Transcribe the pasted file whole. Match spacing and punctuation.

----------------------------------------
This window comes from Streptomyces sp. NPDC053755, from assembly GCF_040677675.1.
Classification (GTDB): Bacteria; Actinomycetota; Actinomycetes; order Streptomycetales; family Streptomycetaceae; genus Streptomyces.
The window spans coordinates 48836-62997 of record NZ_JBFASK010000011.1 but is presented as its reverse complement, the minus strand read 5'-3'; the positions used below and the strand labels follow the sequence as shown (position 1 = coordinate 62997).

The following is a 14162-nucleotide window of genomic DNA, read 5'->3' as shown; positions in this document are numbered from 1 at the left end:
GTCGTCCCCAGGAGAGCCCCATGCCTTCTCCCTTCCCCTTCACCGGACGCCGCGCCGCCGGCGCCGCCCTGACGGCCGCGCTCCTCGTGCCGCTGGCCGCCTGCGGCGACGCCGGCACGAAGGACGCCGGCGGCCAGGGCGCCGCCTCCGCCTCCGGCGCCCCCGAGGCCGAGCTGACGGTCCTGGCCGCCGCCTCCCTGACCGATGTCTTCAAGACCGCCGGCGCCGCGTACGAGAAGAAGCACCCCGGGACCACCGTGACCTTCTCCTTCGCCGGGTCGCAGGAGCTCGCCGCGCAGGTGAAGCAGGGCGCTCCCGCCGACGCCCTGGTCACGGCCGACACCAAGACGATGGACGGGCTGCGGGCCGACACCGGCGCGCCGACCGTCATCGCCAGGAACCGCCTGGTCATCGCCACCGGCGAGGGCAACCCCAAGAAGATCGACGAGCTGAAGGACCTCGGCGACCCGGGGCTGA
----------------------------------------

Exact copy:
This window comes from Streptomyces sp. NPDC053755, from assembly GCF_040677675.1.
Classification (GTDB): Bacteria; Actinomycetota; Actinomycetes; order Streptomycetales; family Streptomycetaceae; genus Streptomyces.
The window spans coordinates 48836-62997 of record NZ_JBFASK010000011.1 but is presented as its reverse complement, the minus strand read 5'-3'; the positions used below and the strand labels follow the sequence as shown (position 1 = coordinate 62997).

The following is a 14162-nucleotide window of genomic DNA, read 5'->3' as shown; positions in this document are numbered from 1 at the left end:
GTCGTCCCCAGGAGAGCCCCATGCCTTCTCCCTTCCCCTTCACCGGACGCCGCGCCGCCGGCGCCGCCCTGACGGCCGCGCTCCTCGTGCCGCTGGCCGCCTGCGGCGACGCCGGCACGAAGGACGCCGGCGGCCAGGGCGCCGCCTCCGCCTCCGGCGCCCCCGAGGCCGAGCTGACGGTCCTGGCCGCCGCCTCCCTGACCGATGTCTTCAAGACCGCCGGCGCCGCGTACGAGAAGAAGCACCCCGGGACCACCGTGACCTTCTCCTTCGCCGGGTCGCAGGAGCTCGCCGCGCAGGTGAAGCAGGGCGCTCCCGCCGACGCCCTGGTCACGGCCGACACCAAGACGATGGACGGGCTGCGGGCCGACACCGGCGCGCCGACCGTCATCGCCAGGAACCGCCTGGTCATCGCCACCGGCGAGGGCAACCCCAAGAAGATCGACGAGCTGAAGGACCTCGGCGACCCGGGGCTGA